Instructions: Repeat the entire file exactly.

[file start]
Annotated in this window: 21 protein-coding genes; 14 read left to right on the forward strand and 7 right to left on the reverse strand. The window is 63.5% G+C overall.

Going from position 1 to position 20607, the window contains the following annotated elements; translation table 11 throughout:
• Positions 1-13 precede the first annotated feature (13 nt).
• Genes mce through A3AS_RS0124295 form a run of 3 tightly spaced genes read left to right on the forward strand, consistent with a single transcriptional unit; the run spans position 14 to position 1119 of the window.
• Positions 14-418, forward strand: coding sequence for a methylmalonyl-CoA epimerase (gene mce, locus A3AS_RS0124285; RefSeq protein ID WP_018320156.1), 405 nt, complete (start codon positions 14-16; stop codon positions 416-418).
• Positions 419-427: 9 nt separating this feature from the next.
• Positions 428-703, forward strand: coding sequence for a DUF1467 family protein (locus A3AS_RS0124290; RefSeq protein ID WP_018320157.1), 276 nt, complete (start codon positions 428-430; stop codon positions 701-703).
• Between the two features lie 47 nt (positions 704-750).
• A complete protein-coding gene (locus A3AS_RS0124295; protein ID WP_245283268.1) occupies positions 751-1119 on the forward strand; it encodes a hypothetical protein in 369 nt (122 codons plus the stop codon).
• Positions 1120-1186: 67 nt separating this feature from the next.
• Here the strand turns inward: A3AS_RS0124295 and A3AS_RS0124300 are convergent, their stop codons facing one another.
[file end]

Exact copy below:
Annotated in this window: 21 protein-coding genes; 14 read left to right on the forward strand and 7 right to left on the reverse strand. The window is 63.5% G+C overall.

Going from position 1 to position 20607, the window contains the following annotated elements; translation table 11 throughout:
• Positions 1-13 precede the first annotated feature (13 nt).
• Genes mce through A3AS_RS0124295 form a run of 3 tightly spaced genes read left to right on the forward strand, consistent with a single transcriptional unit; the run spans position 14 to position 1119 of the window.
• Positions 14-418, forward strand: coding sequence for a methylmalonyl-CoA epimerase (gene mce, locus A3AS_RS0124285; RefSeq protein ID WP_018320156.1), 405 nt, complete (start codon positions 14-16; stop codon positions 416-418).
• Positions 419-427: 9 nt separating this feature from the next.
• Positions 428-703, forward strand: coding sequence for a DUF1467 family protein (locus A3AS_RS0124290; RefSeq protein ID WP_018320157.1), 276 nt, complete (start codon positions 428-430; stop codon positions 701-703).
• Between the two features lie 47 nt (positions 704-750).
• A complete protein-coding gene (locus A3AS_RS0124295; protein ID WP_245283268.1) occupies positions 751-1119 on the forward strand; it encodes a hypothetical protein in 369 nt (122 codons plus the stop codon).
• Positions 1120-1186: 67 nt separating this feature from the next.
• Here the strand turns inward: A3AS_RS0124295 and A3AS_RS0124300 are convergent, their stop codons facing one another.